My fiancee and I are making big plans.
After a more than a year in some sort of lockdown, we’ve decided our wedding day will be a double celebration to mark the beginning of our life long union and the start of the ‘new normal’.
Unfortunately, the three mainstays of what appears to be the ‘new normal’ are not an option for me: I drive a taxi so can’t work from home, I live in a flat so can’t build an extension and I suffer fur allergies so I can’t buy a dog. However, I won’t be completely left behind in a pre-pandemic dark age. I will keep home baking.
My newest skill learned in lockdown will be put to good use for our wedding day. I’m already busy tweaking the design and perfecting the recipe of my Taxi wedding cake.
Cutting the cake will form part of our Wedding Day Pathway to boisterously burst into married life. There will be 6 key phases:
Phase 1 – The Ceremony. We only move out of this phase when the bride has been kissed.
Phase 2 – The Meal. We only move out of this phase when somebody has laughed at a joke in the Groom’s speech. This could be the longest phase in the pathway.
Phase 3 – The Cake. We only move out of this phase when the Taxi cake has been cut.
Phase 4 – The Dancing. We only move out of this phase when a drunk Uncle has led a conga out the fire exit door.
Phase 5 – The Singing. We only move out of this phase when the Father of the Groom has finished wailing to Sailing
Phase 6 – Our New Normal. Life begins as a married couple but without a dog.
This is a deliberately carefree approach which guests will be urged to comply with to ensure the Enjoyment rate remains >1. This means there will be an exponential increase in fun on our wedding day.
We are very optimistic, helped by the successful roll-out of coronavirus vaccines, that we can move into Our New Normal on Saturday 28th August. Those aged over 60 will be the first to receive invitations.
Hopefully, we won’t be forced into any embarrassing U-turns on our wedding plans. The vaccination programme actually seems to be going well and I’ve been taking a few over 70’s for their jabs. Read on for my latest Sound Off (cabbie punter privilege applied).
“Hello. Are you in ok? Got your seatbelt on?”
“Right we’ll get going then. You’re going to the Medical Centre?”
“I said ARE YOU GOING TO THE MEDICAL CENTRE?’”
“Yeah, I know it’s been terrible but there’s light at the end of the tunnel now. And the weather’s getting better too.”
“You were wiser staying indoors. I had a serious vehicle accident.”
“No, not in my taxi. On my sledge.”
“Well, me and my dad normally meet up to play golf.”
“Yeah, we’re still allowed to do that for daily exercise. But the course was closed cos of all the snow.”
“I said THE COURSE WAS CLOSED BECAUSE OF SNOW.”
“Yeah, I should have stayed indoors and watched the lovely Lorraine too but me and my dad thought it would be a good idea to meet up to go sledging instead for our daily exercise.”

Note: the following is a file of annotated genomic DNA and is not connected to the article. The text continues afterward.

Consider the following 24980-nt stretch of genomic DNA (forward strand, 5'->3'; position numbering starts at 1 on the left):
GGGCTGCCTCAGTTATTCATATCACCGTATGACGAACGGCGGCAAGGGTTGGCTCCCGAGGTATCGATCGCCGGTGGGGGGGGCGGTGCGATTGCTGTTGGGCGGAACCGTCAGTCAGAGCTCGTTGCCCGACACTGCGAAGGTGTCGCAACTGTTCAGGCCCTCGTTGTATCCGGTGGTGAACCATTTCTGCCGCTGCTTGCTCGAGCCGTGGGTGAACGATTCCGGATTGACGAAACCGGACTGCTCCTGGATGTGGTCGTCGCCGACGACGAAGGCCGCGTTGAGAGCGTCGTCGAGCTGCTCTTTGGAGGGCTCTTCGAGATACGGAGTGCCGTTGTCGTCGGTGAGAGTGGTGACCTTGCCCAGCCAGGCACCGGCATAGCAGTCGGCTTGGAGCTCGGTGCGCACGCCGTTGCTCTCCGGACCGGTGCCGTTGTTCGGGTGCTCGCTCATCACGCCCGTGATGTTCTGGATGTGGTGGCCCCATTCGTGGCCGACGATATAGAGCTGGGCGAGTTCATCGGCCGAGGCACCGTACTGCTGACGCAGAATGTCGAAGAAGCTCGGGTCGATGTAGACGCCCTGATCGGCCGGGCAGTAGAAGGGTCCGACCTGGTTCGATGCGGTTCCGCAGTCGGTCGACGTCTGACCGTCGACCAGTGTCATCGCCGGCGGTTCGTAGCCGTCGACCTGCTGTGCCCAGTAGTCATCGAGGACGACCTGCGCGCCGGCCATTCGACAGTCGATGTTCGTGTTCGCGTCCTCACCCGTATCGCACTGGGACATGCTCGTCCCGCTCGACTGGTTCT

“No, your hearing aid’s fine. I did say sledging.”
“We already had one. It’s been hanging up in my dad’s garage since I was a kid.”
“No, my age wasn’t the problem. My weight was though. And my competitiveness.”
“Well, cos I’m a bit heavier now than when I was a lad, my sledge wouldn’t budge from the top of the slope unless I was pushed.”
“It was a bit embarrassing. My dad had to give me a push”
“Yeah, good exercise for him too but then once he got me started I accelerated downhill like an articulated lorry down a bobsleigh track.”
“You know the big sledges at the Winter Olympics. And then I challenged a couple of cocky kids laughing at me to a race.”
“No, your hearings aid’s still working. I was determined to win so I thought I would go down skeleton bob style.”
“Oh that’s when one person goes down the track head first on a tiny tin tray.”
“Seemed like a good idea at the time so I lifted up my sledge and when my dad dropped his hanky to signal the start of the race I took a running start and jumped on my sledge.”
“The two kids got off to a faster start but lying streamlined on my stomach I picked up speed quickly and had just overtaken them when I hit the lip of the bunker on the 15th fairway.”
“Yep, just like a ramp. I soared through the air like a handsome Eddie the Eagle and then after a few exhilarating seconds of flight I landed with a thump.”
“Yep, just like Eddie.”
“Well I thought I had when I heard a loud crack and felt a searing pain but luckily the crack was my sledge breaking and not my arm.”
“No, I’m sure your arm will be fine after your jab. Here were are. That’ll be £3 please. I’ve knocked the initial charge off for people getting jabs.”